In accordance with Hegel’s philosophy, buildings were seen as a reflection of the spirit of the particular age in which they were built, and therefore distinct from previous epochs or styles. This was confirmed by the belief in "modern man" who because of his uniqueness in history required a unique architecture, preferably scientific, progressive, and abstract.
It was made clear by the early promoters of Modernism, such as Louis Sullivan, Frank Lloyd Wright, and Otto Wagner, that any semblance of historical elements or styles was not of our time and must be rejected.
At first this rejection of tradition took the form of subtracting or abstracting traditional motifs in buildings. Later, inspired by non-objective painting and sculpture, Modernist architecture sought to end the distinctions between floor and ceiling, interior and exterior, window and wall, and sacred and profane, which architecture has historically gloried in.
Aesthetically, Modernist architecture was inspired by works of engineering including bridges, industrial buildings, and temporary exposition halls which were large, economical, and built fast. An essential paradigm was the machine: Swiss architect Le Corbusier claimed the plane, the boat, and the car were models for a functional architecture. Just as a plane was designed efficiently for flight, so a house was a machine for living in. Just as the anthropological, spiritual, and traditional aspects of domus for dwelling and raising a family were stripped away in the "house as a machine for living in", so would ritual, icon and sacrament be purged from the "church as machine for assembling in."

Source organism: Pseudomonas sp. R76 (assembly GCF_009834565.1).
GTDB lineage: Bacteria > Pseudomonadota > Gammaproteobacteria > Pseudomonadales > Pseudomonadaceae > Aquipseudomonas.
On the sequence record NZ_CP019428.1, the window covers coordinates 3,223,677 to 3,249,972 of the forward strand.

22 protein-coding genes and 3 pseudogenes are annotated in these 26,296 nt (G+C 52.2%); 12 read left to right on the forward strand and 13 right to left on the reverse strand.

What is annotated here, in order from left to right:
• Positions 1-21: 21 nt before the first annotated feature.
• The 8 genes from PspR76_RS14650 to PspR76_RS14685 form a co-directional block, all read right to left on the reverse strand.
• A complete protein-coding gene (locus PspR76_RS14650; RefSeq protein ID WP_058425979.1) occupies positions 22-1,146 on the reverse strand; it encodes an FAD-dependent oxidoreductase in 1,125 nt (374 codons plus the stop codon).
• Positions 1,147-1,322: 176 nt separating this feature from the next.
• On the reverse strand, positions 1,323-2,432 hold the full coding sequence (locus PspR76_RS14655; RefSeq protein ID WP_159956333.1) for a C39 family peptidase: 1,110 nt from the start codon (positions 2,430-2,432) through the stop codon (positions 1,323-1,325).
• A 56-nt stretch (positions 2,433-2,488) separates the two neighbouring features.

Drawing on the writings of Viollet Le Duc and John Ruskin, it was alleged by the historian Nicholas Pevsner and others that the modern age required not only the use of modern materials such as steel, glass, and reinforced concrete, but that they be visibly expressed in the building as well.
It was also argued that a modern style grew out of the use of modern materials and that these materials lent themselves inherently to a reductionist aesthetic. This was partially a critique of the ongoing construction of masonry buildings such as St. Patrick’s Cathedral and the National Shrine of the Immaculate Conception, being built in the 20th century, as well as many chapels and churches built by architects in Classical or Medieval modes.
In fact at the same time Auguste Perret was building a Modernist concrete hall-church in Paris, Ralph Adams Cram and others were building Gothic and Renaissance churches of reinforced concrete (at West Point and in California) complete with ornament, moldings and sculpture. Not unlike the ancient Romans who used concrete hidden within the walls and domes of Classical buildings, early 20th century traditionalist architects brilliantly used the most current technology of construction, heating and plumbing, all within a humanistic aesthetic.
Churches as Abstract Sculpture
While the majority of Catholic churches built in the US before 1940 were traditional in style, many Protestant, Unitarian and Christian Scientist congregations experimented with industrial building forms.
Frank Lloyd Wright’s Unity Temple of 1904 is a cubic auditorium with geometric and floral ornament, while "der liebe Meister", Louis Sullivan, designed St. Paul’s United Methodist Church in 1914 as an abstracted Roman theater.
In Germany in the late 1920’s, Otto Bartning designed Evangelical churches-in-the-round of glass and steel and concrete with limited icon-ography and articulation.
Dominikus Bohm followed his lead by designing a number of expressionistic Catholic churches, including St. Engelbert, a circular building complete with parabolic shaped ceilings.
Rudolf Schwarz also designed Catholic churches using abstracted geometries and the flowing space of the "International Style."